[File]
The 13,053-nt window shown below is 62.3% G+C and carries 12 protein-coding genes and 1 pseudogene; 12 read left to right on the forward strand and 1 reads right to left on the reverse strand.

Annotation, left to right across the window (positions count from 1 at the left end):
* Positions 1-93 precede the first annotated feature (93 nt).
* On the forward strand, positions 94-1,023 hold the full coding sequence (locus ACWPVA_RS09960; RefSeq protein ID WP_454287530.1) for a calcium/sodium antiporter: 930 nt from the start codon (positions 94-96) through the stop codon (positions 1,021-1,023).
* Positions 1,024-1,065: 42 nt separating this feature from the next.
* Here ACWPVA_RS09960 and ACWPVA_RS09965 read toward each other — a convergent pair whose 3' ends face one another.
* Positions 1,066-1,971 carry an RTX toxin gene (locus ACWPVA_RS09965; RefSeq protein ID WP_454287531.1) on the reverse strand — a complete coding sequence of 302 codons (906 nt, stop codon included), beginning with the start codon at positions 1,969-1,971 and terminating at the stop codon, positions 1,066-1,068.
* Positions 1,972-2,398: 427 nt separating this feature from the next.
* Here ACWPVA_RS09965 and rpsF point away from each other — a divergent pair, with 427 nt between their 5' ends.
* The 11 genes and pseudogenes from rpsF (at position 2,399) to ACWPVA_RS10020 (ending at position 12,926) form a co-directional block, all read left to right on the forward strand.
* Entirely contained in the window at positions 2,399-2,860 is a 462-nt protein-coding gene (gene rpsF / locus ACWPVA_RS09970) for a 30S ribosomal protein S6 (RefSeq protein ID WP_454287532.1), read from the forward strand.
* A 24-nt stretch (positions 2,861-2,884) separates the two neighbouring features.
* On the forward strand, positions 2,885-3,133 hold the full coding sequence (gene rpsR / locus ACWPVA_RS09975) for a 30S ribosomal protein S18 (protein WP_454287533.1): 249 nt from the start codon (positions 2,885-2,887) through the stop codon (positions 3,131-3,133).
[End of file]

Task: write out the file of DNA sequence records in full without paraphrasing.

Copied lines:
The 13,053-nt window shown below is 62.3% G+C and carries 12 protein-coding genes and 1 pseudogene; 12 read left to right on the forward strand and 1 reads right to left on the reverse strand.

Annotation, left to right across the window (positions count from 1 at the left end):
* Positions 1-93 precede the first annotated feature (93 nt).
* On the forward strand, positions 94-1,023 hold the full coding sequence (locus ACWPVA_RS09960; RefSeq protein ID WP_454287530.1) for a calcium/sodium antiporter: 930 nt from the start codon (positions 94-96) through the stop codon (positions 1,021-1,023).
* Positions 1,024-1,065: 42 nt separating this feature from the next.
* Here ACWPVA_RS09960 and ACWPVA_RS09965 read toward each other — a convergent pair whose 3' ends face one another.
* Positions 1,066-1,971 carry an RTX toxin gene (locus ACWPVA_RS09965; RefSeq protein ID WP_454287531.1) on the reverse strand — a complete coding sequence of 302 codons (906 nt, stop codon included), beginning with the start codon at positions 1,969-1,971 and terminating at the stop codon, positions 1,066-1,068.
* Positions 1,972-2,398: 427 nt separating this feature from the next.
* Here ACWPVA_RS09965 and rpsF point away from each other — a divergent pair, with 427 nt between their 5' ends.
* The 11 genes and pseudogenes from rpsF (at position 2,399) to ACWPVA_RS10020 (ending at position 12,926) form a co-directional block, all read left to right on the forward strand.
* Entirely contained in the window at positions 2,399-2,860 is a 462-nt protein-coding gene (gene rpsF / locus ACWPVA_RS09970) for a 30S ribosomal protein S6 (RefSeq protein ID WP_454287532.1), read from the forward strand.
* A 24-nt stretch (positions 2,861-2,884) separates the two neighbouring features.
* On the forward strand, positions 2,885-3,133 hold the full coding sequence (gene rpsR / locus ACWPVA_RS09975) for a 30S ribosomal protein S18 (protein WP_454287533.1): 249 nt from the start codon (positions 2,885-2,887) through the stop codon (positions 3,131-3,133).